But to turn sniffing into heresy hunting is a game-changer.  It’s easy if you’re a hammer to see everything else as a nail; it’s easy if you’re a minister of the Gospel to see everything that doesn’t square with what you know to be true as heresy, especially when you’ve been pummeled by the stuff from the Episcopal left.  It’s also easy to miss the forest for the trees, and I think objectors to prosperity teaching have done just that.  The real problem with prosperity teaching isn’t theological, but it’s wrapped up with the whole theodicy issue.

I’ve discussed this before, but the core problem is that Americans in particular have been drilled in the idea that life is supposed to be a “bowl of cherries” and that they’re not supposed to experience adversity or pain.  That’s an interesting idea in a country where interpersonal relationships (like marriage and parenting) are so unstable and thus cause pain by themselves.  That’s had a great deal of fallout, I’ll mentioned two examples.

The first is the opioid crisis.  Boomers act like this is something new, but face it: the generation committed to “sex, drugs and rock ‘n roll” put drugs front and center in life.  But why?  Why are Americans so prone to taking drugs, and have been for the last 50+ years?  Some of that blame must be put squarely on the drug companies themselves.  Leaving out the scourge of prescription drugs such as Oxycontin, so many over-the-counter drugs were sold on the idea of “take a pill, you don’t have to feel pain, everything will be fine.”  That’s a powerful concept for drugs both legal, illegal and those in transition.  But it’s left a wreckage.

The second is prosperity teaching itself.  You never learn to appreciate the “positive confession” movement until you’ve been subjected to the “negative confession” one.  But prosperity teaching here pushes very strongly the idea of the pain-free, adversity-free life, especially for people who have been primed for that idea by their culture.

And that’s where the Africans come in.  Prosperity teaching has an obvious appeal in a place as poor as Africa.  But my exposure to the Africans tells me that for the most part they haven’t bought into the pain-free, adversity-free mentality that we have here in the U.S.  Their daily life and bad actors such as Boko Haram only reinforce reality in a way that most Americans find incomprehensible.

So what’s a Christian to do?  The first thing is to define the extremes, and see what’s in the middle.  We’ve seen one extreme, the adversity-free idea.  The other is that we should just tough everything out in life and do it ourselves.  The problem with that is that it basically leaves God out as our ultimate source and strength.  A good example of that is the “Contract on the Episcopalians, ” where the promises of God were replaced by what we promised to do.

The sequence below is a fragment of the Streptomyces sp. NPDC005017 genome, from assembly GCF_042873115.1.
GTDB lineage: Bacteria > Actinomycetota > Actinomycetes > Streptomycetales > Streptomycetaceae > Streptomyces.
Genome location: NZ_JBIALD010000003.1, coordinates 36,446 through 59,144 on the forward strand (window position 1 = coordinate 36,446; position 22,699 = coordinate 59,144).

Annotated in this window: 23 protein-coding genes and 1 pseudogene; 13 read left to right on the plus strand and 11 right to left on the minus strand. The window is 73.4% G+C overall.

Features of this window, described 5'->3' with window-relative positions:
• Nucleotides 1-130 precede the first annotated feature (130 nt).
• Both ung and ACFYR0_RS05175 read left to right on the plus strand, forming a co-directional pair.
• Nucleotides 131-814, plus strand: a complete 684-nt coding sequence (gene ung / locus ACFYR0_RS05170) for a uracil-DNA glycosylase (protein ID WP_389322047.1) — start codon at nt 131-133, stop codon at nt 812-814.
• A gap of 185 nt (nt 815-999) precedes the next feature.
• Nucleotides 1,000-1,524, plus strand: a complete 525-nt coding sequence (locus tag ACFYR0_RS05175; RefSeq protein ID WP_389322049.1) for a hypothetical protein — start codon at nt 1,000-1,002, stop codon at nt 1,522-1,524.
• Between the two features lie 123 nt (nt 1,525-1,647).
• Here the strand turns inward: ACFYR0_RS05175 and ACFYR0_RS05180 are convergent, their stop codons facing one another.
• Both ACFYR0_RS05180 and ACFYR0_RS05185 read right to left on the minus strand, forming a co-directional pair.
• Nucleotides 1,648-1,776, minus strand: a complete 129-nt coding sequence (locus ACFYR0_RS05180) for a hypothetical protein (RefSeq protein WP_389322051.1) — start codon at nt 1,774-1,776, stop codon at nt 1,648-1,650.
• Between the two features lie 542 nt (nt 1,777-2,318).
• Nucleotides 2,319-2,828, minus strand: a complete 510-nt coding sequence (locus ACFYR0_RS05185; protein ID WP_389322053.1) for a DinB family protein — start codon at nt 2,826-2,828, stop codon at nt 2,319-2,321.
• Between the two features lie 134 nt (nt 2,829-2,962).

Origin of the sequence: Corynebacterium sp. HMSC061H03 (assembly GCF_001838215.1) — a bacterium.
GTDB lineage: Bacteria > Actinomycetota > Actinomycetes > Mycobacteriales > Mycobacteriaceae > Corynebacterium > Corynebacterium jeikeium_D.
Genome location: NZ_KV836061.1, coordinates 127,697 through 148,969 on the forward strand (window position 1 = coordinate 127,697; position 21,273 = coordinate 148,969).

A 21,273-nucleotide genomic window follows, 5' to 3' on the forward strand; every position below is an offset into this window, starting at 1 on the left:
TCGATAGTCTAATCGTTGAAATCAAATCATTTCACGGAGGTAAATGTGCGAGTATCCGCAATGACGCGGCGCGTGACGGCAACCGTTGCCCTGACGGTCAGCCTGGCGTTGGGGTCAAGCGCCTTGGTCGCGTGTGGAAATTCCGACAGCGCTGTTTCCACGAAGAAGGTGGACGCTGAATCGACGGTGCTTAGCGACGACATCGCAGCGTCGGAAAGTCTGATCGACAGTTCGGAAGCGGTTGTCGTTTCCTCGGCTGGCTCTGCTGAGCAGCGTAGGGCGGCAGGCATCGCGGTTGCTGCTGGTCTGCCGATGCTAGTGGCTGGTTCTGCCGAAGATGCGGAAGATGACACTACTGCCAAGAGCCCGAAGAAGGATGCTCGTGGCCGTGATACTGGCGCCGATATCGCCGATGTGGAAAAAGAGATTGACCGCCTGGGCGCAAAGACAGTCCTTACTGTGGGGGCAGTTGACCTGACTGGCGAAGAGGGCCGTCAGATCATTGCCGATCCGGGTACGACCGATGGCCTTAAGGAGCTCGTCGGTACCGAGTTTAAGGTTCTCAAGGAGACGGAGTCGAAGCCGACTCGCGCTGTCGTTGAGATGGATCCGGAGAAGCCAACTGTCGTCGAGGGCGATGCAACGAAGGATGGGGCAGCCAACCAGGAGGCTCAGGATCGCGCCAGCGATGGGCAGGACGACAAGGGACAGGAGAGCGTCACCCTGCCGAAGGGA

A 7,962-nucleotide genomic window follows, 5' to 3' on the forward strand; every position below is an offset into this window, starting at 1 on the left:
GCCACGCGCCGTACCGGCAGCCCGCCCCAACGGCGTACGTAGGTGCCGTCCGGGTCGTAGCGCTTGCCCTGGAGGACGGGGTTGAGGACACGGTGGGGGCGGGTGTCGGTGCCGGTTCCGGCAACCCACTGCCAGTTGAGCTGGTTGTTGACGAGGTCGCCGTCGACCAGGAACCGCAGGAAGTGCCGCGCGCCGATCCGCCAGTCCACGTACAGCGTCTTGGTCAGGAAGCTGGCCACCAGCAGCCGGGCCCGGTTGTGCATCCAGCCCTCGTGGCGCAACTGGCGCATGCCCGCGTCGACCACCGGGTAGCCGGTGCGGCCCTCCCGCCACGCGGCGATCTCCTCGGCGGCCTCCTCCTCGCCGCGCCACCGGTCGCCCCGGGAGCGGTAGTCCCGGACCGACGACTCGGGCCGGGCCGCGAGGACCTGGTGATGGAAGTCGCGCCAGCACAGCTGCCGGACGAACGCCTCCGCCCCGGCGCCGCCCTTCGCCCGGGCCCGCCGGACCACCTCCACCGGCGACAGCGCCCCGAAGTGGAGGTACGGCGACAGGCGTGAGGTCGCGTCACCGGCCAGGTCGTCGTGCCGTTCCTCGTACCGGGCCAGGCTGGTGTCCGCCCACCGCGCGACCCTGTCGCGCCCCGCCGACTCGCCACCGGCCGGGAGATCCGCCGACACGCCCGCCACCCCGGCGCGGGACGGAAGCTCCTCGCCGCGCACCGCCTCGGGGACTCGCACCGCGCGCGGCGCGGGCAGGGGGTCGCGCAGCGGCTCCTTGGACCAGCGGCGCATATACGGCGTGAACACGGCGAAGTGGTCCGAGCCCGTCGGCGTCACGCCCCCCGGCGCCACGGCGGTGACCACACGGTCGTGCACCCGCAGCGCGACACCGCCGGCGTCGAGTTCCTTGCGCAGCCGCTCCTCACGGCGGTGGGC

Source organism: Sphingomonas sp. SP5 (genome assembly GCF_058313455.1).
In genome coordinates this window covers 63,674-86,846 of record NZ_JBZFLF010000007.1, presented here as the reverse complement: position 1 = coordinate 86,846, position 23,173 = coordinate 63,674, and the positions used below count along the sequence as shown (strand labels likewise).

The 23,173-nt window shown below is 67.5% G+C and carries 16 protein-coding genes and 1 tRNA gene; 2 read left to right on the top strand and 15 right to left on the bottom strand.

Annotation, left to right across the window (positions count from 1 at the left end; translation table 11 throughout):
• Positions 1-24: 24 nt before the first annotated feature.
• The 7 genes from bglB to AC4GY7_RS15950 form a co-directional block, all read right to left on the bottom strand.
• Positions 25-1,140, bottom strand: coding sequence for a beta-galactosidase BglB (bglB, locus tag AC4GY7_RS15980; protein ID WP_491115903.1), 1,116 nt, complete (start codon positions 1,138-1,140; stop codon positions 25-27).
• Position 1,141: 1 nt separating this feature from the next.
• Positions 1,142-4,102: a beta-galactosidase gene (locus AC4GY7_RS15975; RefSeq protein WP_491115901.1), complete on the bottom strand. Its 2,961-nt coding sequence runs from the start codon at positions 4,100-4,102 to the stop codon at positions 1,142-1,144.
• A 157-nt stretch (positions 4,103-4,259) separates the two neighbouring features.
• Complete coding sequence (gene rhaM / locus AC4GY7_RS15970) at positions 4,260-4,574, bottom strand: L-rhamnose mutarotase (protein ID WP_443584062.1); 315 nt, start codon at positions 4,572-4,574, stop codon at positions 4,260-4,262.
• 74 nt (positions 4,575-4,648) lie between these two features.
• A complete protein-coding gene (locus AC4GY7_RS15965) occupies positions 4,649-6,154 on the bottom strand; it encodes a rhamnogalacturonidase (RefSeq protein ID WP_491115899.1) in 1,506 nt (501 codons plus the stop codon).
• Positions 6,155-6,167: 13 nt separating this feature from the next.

Somewhere between these two extremes is reality, that we live in a fallen world, that our God as given us the promise of eternity, that bad things happen but ultimately that the life that God has given us is good.

Finding a middle ground on anything these days isn’t easy.  In this case, however, it is both Biblical and necessary.

Drift, Like Real Estate, Is All About Location

It’s almost like the Illinois Family Association overlooked the most important detail in their lament over the course of at least one Evangelical Covenant Church:

There’s something rotten in the Evangelical Covenant Church (ECC). It’s rotting from the inside due to the presence of wolves in sheep’s clothing like Peter Hawkinson, pastor of Winnetka Covenant Church…Hawkinson has been drifting in the direction of heresy for several years, but kinda, sorta started “coming out” in baby steps—always wearing sheep’s clothing—over the past two years beginning with the church leadership presenting to the congregation “a motion inviting the church leadership to propose to the congregation a specific program of purposeful discernment for addressing the issue of LGBTQ inclusion.” I kid you not. That’s what a December letter to the congregation said.

The reason why Hawkinson is doing this is simple: his location demands it.

When my grandfather was done (in his mind at least) with his aviation career in Washington and was ready to really take command at the family business, he bought a house in Winnetka.  My grandparents lived there until they moved to Palm Beach; we lived in the same house until we moved the business to Chattanooga.